Becoming a parent has been a transformative experience that nothing could have prepared me for. When I hold my 2-month-old son, Mason, in my arms, I feel love and joy unlike anything Ive ever known. Thats why I determined it a little confusing when I logged onto Rotten Tomatoes the other day and discovered that Mason had garnered a meager 43 percent rating. Does anyone know why this happened?
Frankly, Im amazed that Rotten Tomatoes even reviewed my son, since they principally seem to stick to movies. My wife and I surely didnt submit our newborn for critical consideration, so we never expected Americas top film reviewers to weigh in on him. On top of that, Im puzzled that he received a middling grade, which resulted in a green tomato splat being displayed by his name. I know that 43 percent isnt a entirely terrible score, but it does technically categorize him as rotten on the Tomatometer.
Peter Travers of Rolling Stone wrote that a promising newborn soon wears out its welcome, rehashing the same tiresome premise with diminishing returns. A reviewer from Slate said he was artless and by the numbers and the Village Voice absolutely slammed my newborn, panning him as less charismatic than the crib he sleeps in. Do any mothers out there know if theres any style I can get these negative reviews pulled?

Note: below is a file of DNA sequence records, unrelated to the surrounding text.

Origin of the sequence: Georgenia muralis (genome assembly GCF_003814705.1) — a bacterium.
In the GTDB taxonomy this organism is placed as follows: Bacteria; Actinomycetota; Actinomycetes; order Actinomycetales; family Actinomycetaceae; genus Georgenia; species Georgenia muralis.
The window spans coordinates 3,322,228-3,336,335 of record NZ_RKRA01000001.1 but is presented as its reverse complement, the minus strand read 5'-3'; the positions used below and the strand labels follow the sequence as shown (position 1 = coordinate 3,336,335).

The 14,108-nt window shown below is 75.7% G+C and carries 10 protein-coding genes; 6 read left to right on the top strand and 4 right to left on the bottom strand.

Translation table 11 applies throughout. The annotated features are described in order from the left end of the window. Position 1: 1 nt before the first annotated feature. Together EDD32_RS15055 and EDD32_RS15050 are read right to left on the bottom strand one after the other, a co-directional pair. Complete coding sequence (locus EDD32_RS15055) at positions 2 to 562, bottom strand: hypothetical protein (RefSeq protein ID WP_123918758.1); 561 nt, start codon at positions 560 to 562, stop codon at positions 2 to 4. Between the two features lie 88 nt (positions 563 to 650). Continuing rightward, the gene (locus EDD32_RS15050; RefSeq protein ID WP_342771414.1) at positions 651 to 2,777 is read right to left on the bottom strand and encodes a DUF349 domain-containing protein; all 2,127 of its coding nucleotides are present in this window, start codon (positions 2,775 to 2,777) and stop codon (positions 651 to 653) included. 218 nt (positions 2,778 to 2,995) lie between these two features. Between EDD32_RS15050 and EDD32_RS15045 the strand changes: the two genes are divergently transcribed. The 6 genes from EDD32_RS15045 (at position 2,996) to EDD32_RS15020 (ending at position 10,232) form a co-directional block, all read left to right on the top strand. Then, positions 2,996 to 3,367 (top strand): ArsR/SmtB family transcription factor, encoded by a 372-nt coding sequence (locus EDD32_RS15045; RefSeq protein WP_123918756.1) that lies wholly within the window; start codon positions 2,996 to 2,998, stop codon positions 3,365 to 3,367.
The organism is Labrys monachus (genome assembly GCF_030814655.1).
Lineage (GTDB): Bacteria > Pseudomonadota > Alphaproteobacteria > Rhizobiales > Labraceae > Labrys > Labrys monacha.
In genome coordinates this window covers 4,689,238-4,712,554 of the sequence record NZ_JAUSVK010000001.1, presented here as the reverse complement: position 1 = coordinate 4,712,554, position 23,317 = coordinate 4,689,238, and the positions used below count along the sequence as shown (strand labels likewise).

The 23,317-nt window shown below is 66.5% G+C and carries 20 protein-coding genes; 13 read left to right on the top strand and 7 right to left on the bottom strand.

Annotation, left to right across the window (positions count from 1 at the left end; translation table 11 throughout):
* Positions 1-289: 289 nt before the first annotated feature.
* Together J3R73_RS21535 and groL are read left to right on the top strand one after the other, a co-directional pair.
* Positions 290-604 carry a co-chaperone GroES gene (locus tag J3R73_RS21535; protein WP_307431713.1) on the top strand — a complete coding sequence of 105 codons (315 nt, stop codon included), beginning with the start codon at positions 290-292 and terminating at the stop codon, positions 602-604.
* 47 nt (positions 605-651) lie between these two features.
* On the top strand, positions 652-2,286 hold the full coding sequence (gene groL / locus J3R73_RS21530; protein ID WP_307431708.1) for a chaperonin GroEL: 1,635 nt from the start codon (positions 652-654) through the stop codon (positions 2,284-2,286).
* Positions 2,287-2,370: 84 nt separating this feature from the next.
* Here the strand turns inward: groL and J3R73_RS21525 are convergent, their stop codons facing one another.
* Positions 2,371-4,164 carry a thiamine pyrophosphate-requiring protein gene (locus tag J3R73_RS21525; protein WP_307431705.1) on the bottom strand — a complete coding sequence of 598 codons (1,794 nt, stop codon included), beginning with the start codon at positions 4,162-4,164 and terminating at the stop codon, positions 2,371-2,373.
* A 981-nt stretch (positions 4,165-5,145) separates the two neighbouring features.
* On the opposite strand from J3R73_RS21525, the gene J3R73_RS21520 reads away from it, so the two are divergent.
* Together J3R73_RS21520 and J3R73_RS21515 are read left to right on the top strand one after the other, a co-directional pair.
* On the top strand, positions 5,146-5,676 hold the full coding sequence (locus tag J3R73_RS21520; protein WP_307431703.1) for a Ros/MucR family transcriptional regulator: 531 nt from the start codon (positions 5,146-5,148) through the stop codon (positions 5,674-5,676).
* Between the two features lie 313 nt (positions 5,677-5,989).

… the Village Voice absolutely slammed my newborn, panning him as less charismatic than the crib he sleeps in.
To be fair, Mason has also received some flattering write-ups. Manohla Dargis hailed him as a victory of infancy, and Screen Rant dedicated him four superstars. Also, his audience score is 65 percent, which is pretty good, all things considered. However, as a parent, Im not sure I want even rave reviews for small children thats so young. My wife and I have been very privacy-minded when it comes to social media, and weve set all the baby paintings we posted to Facebook to be visible to friends merely, which induces it even more unsettling to insure him reviewed by movie critics across the nation.
Any advice is appreciated. It simply disturbs me that when Mason get older and Googles his own name, the first thing hell see is a photo of himself as an baby followed by dozens of film reviewers dissecting every aspect of his first days out of the womb.
Basically, I are truly appreciate it if someone knows whether I should contact Rotten Tomatoes, or whether I should just reach out to the individual publishings that reviewed my son. Mason continues to learn and grow every day, and might merit a higher rating at this phase. Ill maintain loving Mason no matter what the critics say about him, but Id feel much more comfortable if he wasnt on Rotten Tomatoes, or at the least had a shiny red tomato certifying him fresh.
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